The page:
What about my business?

Malware can be hugely damaging to businesses as well as individuals. Hackers often use malware to try and gain entry into an organisation's systems or networks, from where they can access valuable data to steal and sell on. Companies can face targeted attacks via malware that can cripple their systems, causing outages that could cause technical and financial damage.

To stay safe, businesses must ensure they have a full security suite offering installed that includes the latest up to date malware protection. This must be updated regularly, as hackers often switch up their tactics to take advantage of the latest threats.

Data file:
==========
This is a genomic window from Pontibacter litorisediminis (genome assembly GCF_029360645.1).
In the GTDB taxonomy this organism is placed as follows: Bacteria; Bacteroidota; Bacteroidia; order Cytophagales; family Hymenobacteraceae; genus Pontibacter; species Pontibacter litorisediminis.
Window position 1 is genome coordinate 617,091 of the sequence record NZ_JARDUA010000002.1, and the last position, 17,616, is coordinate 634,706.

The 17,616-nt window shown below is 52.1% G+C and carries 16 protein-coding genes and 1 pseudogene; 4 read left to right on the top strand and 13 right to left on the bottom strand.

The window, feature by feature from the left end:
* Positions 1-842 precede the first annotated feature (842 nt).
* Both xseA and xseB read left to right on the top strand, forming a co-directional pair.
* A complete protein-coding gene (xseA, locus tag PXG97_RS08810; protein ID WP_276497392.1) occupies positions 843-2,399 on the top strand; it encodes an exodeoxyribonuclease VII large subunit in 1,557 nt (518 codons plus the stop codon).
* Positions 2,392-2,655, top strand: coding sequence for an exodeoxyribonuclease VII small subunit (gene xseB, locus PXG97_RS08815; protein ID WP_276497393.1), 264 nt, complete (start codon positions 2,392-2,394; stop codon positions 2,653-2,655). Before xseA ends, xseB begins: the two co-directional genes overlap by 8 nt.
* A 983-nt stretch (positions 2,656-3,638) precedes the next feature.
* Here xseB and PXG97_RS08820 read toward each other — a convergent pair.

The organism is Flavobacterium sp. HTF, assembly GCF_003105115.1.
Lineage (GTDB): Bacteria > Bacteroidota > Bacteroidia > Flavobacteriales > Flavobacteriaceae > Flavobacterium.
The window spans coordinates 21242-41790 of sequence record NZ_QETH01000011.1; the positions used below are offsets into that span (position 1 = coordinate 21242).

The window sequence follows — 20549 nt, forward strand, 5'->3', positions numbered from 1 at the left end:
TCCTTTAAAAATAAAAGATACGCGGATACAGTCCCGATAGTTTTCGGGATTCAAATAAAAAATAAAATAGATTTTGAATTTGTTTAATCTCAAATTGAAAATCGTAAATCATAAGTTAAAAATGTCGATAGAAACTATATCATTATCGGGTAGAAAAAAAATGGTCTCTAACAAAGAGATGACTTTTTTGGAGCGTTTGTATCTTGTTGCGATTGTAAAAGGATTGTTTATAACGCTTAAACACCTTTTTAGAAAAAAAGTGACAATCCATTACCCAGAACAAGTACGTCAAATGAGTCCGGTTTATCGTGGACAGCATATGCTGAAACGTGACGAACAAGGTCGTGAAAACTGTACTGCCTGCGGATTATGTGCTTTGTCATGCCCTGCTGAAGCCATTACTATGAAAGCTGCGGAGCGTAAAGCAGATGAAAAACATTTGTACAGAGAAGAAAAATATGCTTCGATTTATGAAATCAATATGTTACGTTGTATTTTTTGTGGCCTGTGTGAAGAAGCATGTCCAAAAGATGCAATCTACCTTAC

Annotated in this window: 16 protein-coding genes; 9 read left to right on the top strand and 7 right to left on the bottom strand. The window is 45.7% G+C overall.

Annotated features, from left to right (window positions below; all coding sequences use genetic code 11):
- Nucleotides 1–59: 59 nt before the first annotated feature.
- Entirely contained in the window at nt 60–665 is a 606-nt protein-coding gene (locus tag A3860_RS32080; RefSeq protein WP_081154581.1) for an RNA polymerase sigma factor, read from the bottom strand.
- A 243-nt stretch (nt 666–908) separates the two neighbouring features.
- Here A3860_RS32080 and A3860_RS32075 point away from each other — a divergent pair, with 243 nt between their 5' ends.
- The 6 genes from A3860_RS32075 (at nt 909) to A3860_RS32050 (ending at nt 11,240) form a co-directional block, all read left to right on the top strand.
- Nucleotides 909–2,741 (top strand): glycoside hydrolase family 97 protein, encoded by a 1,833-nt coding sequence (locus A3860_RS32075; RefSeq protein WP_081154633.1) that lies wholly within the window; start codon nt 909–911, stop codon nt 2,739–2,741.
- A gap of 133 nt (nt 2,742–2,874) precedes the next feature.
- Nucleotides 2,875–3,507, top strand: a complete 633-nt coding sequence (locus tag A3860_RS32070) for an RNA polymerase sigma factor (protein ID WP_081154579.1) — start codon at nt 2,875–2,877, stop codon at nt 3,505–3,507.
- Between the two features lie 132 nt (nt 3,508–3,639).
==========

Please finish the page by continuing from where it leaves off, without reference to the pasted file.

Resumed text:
What is malware and how dangerous is it?

Malware or malicious software is certainly dangerous, and in some cases, it can be incredibly dangerous, and threaten to compromise your online banking, or lock away all your data so you can’t reach it forever. It always pays to think before you click on any link or download any file, and to use a good antivirus app.

Darren is a freelancer writing news and features for TechRadar (and occasionally T3) across a broad range of computing topics including CPUs, GPUs, various other hardware, VPNs, antivirus and more. He has written about tech for the best part of three decades, and writes books in his spare time (his debut novel - 'I Know What You Did Last Supper' - was published by Hachette UK in 2013).